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After having united all the moral proofs of the existence of a being whom he termed the Supreme Being,—after having demonstrated the necessity of a Providence, the consequence of the excellence of this Supreme Being, and the necessity of justice, a divine debt of the Creator, towards his creatures, after having cited, from Socrates to Cicero, and from Cicero to all the just who have perished, the universal belief of all peoples and philosophers, a proof above all others, since there is in nature an instinct of a future existence, as strong as the instinct of a present life, after having carried, even to enthusiasm, the certainty of a continuation of existence, after this present state, which is not destroyed but metamorphosed by death," But," added he, in more eloquent language, exalted even to lyricism, and bringing the subject to the condition of his fellow-prisoners, to deduce his strongest proof from themselves, "are not we ourselves the best proof of immortality? We, calm, serene, unmoved in the presence of the corpse of our friend of our own corpse-discussing, like a peaceful assembly of philosophers, on the light or darkness which shall succeed our last sigh; dying, more happy than Danton, who will live, than Robespierre, who will triumph. Whence then arises this calmness in our discourse, and this serenity in our souls? Is it not in us the result of the feeling that we have performed a great duty towards humanity? What is our country what is humanity? Is it this mass of animated dust which is to-day man, to-morrow a heap of clay? No, it is not for this living clod of earth, it is for the spirit of humanity and our fatherland that we die. What are we ourselves but atoms of this collective spirit of the human race? Each of the men who compose our species has an immortal spirit, imperishable, and confounded with that soul of his country and mankind for which it is so sweet, so glorious, to devote ourselves -to suffer, and to die. It is for this reason," continued he, "that we are not sublime dupes, but beings who obey their moral instinct; and who, when they have fulfilled this duty, will live, suffer, or enjoy in immortality the destinies of humanity. Let us die then, not with confidence, but certainty. Our conscience is our guide in this mighty trial; our judge, the great Eternal, whose name is sought for by ages, and to whose designs we are subservient as tools which he breaks in the work, but whose fragments fall at his feet. Death is but the greatest act of life, since it gives birth to a higher state of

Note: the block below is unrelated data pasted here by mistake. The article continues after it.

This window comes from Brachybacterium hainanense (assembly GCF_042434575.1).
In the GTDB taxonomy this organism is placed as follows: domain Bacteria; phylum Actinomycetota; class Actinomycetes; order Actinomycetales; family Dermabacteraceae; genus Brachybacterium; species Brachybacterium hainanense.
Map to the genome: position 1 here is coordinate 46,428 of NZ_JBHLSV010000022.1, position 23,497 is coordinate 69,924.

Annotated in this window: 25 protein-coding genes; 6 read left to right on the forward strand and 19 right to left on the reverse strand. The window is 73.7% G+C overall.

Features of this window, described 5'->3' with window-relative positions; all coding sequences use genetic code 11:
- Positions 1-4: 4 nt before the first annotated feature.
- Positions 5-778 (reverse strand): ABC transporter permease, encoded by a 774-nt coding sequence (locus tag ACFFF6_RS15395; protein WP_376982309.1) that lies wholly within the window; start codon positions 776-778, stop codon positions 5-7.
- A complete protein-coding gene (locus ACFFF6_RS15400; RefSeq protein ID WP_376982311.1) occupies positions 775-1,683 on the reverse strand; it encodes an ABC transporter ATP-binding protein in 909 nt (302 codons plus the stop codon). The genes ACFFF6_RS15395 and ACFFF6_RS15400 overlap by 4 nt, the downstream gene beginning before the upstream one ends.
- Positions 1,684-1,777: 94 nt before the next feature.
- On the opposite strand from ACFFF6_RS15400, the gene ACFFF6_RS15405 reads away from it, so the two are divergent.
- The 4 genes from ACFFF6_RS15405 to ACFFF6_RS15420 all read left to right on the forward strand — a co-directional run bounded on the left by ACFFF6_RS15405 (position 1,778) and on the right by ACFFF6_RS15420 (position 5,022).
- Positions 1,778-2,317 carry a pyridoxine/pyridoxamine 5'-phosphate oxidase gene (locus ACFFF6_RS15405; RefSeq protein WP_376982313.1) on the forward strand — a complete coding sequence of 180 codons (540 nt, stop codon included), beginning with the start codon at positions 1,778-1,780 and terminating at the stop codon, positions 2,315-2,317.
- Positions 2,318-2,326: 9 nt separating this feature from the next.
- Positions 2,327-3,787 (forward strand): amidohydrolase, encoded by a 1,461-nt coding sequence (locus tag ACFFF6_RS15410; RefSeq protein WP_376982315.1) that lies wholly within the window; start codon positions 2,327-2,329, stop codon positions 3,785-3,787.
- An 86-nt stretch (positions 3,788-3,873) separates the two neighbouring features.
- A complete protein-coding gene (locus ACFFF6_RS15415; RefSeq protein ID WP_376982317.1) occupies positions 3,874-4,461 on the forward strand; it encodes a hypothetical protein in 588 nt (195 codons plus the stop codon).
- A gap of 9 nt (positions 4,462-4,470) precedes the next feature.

existence. Were it not thus," added he, more solemnly, "there would be something greater than God. It would be the just man, immolating himself uselessly and hopelessly for his country. This supposition is a folly of blasphemy, and I repel it with contempt or horror. No! Vergniaud is not greater than God, but God is more just than Vergniaud, and will not, to-morrow, suffer him to ascend a scaffold, but to justify and avenge him in future ages.